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Gender dysphoria (Gender Identity Disorder) is used to describe individuals who are dissatisfied with the sex they were born with or with the roles associated with that sex. Individuals who feel that their body does not reflect the gender they were born with can cause severe anxiety, depression or distress. The symptoms can be intense and can interfere with their daily functioning.

I once saw an adolescent girl who came to me for symptoms of depression. She and her mother reported that she felt depressed for over a year. She would isolate herself from friends and family and withdrew from any activities or interactions. She would find comfort drawing and talking only to social media friends. She did not like to talk to others face to face, but preferred to talk to people on-line; people she never met in person. She did not feel comfortable introducing herself and felt awkward being herself in front of others. She was on medication for her depression prescribed by her psychiatrist but felt that her depression kept lingering on. She had suicidal thoughts and felt that her parents never understood how she felt. It wasn’t until a year later when she disclosed in therapy that she was not happy being a female and felt that she is a male stuck inside a female body. She reported that she felt like this since high school  but was afraid and did not know how to tell her parents what she felt.  Instead, she told them lies about what could be causing her depression. She was afraid to tell them the actual reason for feeling depressed in fear that they will not understand her. Eventually, she told her mother who told her that she will support her and wants her to be happy.  My client came to see me a couple of times before I referred her to see a specialist. During those visits, her dress appearance changed and wanted me and her parents to call her by a different name. I referred my client to a therapist that specializes in gender dysphoria since I did not specialize in it and did not know how to offer the proper treatment to help my client find answers or progress with treatment. If she didn’t disclose what she did in therapy, perhaps she would have been depressed and would have continued to lie to her parents or even to herself about how she feels inside and who she wants to be. It is important for individuals with gender dysphoria to find support, open up to some one and talk about how they feel and who they feel they are.  Keeping these feelings locked up, like my client did, can cause years of depression and isolation which also caused a disconnect with her physical appearance and how she felt inside. Once she was able to open up to me and to her mother, she felt a sense of relief knowing that she could now be who she feels inside and know that she has the support to help her along the way.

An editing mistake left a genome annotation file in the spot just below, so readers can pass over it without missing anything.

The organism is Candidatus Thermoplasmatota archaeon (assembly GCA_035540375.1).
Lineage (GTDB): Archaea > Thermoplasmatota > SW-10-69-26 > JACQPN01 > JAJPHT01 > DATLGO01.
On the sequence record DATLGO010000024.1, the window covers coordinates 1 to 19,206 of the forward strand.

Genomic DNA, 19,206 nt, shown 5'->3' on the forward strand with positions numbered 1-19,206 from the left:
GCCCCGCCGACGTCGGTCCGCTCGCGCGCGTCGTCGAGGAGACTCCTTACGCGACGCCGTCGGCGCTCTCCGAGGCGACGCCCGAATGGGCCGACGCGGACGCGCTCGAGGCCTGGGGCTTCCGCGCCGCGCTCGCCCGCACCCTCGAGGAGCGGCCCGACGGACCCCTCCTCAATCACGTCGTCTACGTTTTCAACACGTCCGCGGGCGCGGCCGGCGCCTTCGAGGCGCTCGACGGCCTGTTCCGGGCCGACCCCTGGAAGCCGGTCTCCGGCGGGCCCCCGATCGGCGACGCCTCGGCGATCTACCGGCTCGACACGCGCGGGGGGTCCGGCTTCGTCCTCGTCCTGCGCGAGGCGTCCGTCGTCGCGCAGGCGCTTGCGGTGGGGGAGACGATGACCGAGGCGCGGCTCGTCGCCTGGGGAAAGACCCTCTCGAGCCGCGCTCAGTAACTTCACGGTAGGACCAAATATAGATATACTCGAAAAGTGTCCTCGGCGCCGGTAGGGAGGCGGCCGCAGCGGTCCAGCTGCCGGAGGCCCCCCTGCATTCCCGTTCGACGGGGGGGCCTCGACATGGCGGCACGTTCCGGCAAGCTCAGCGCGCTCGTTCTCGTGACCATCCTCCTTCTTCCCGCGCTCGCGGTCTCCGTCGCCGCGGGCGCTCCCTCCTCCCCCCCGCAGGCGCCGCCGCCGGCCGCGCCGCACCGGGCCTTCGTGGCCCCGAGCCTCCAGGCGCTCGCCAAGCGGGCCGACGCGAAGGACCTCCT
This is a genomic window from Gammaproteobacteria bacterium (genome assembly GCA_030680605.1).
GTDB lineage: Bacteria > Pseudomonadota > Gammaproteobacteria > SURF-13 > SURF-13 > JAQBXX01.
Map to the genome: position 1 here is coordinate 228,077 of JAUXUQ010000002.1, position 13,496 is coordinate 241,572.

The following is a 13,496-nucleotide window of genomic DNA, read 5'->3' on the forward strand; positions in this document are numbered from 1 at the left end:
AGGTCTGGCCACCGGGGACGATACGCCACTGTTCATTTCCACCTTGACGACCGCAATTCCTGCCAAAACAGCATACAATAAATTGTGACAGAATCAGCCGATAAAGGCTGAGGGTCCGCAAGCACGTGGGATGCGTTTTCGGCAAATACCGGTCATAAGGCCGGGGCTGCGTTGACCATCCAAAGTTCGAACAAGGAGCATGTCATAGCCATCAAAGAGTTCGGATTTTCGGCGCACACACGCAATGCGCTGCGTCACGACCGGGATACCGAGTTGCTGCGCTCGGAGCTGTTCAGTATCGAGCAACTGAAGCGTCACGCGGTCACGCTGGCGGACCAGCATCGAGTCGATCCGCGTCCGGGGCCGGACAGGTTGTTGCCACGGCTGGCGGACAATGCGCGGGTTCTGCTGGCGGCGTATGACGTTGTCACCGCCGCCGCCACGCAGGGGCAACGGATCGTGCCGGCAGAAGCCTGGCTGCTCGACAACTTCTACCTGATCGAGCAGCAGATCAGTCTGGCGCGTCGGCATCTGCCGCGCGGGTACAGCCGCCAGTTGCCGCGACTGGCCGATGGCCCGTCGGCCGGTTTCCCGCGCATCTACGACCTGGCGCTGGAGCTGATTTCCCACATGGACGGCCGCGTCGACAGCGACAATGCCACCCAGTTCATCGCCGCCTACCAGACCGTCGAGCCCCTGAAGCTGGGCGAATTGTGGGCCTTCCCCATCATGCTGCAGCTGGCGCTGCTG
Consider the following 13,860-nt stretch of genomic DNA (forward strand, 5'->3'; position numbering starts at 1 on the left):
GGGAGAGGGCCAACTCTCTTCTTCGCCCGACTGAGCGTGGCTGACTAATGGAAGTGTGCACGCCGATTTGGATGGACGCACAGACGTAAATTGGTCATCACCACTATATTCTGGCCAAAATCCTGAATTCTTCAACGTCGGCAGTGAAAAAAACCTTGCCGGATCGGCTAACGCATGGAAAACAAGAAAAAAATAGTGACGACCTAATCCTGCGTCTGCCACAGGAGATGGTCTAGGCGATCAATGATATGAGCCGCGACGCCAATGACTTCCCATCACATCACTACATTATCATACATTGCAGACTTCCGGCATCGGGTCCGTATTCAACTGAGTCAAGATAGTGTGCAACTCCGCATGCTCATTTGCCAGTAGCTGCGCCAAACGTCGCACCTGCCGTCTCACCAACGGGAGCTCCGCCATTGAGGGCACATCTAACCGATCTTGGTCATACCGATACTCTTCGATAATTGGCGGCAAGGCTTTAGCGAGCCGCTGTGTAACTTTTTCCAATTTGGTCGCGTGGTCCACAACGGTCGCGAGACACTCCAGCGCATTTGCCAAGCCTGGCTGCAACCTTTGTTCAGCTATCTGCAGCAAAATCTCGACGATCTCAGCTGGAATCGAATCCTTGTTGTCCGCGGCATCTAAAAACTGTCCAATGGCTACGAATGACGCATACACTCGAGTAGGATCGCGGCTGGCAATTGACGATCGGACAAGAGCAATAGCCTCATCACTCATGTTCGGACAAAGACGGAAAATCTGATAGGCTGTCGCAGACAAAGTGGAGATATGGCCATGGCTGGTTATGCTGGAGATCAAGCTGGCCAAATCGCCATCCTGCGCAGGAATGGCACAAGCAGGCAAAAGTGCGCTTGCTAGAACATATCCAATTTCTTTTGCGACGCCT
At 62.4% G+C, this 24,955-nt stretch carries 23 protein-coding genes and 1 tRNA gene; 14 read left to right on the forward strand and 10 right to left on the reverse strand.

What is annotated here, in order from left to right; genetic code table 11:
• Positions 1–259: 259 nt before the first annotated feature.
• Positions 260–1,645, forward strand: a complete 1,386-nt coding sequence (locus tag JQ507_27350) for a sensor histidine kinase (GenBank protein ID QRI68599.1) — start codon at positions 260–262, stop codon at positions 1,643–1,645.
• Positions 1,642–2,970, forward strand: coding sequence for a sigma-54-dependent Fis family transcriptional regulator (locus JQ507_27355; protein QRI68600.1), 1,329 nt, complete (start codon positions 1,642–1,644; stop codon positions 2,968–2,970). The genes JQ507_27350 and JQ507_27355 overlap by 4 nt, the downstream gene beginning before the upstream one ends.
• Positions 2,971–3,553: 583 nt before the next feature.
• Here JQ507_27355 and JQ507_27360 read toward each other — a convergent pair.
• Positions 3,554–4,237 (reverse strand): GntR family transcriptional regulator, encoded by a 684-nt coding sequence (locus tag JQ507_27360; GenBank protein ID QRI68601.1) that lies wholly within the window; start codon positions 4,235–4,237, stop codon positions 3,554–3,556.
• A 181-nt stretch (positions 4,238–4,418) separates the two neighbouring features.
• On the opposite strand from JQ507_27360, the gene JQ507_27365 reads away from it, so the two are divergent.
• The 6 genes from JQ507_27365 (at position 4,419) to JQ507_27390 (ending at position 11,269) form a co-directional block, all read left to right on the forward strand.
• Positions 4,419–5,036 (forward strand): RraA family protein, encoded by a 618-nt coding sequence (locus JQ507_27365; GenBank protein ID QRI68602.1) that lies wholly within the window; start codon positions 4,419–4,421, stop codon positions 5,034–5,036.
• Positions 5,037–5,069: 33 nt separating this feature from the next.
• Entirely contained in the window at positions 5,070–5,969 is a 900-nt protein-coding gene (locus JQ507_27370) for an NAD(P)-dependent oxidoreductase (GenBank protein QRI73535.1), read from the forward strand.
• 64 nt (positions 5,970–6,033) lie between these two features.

Diagnosis:

In order to be diagnosed with gender dysphoria, the individual has to have symptoms that last 6 months. The symptoms can include:

1) Rejecting clothes or toys typical for boys or girls

2) Disgust with their genitals

3) Strong desire to get rid of their genitals

4) Dress like the opposite sex; cross-dress

5) Believe they will grow up to be the opposite sex

6) Feel alone

7) Withdraw from social interactions

Treatment:

The goal is not to change how the person feels about his or her gender. Individual, family or even couples therapy is part of the treatment. Addressing the health issues that this condition can cause is important in treatment. Many people with gender dysphoria may take some steps to bring a connection to the physical appearance and how they feel inside. Some may change the way they dress, change their name, do hormonal therapy or even undergo surgery. It is important for family members or even loved ones to get an understanding of gender dysphoria, be supportive, and allow the person to be who he or she wants to be.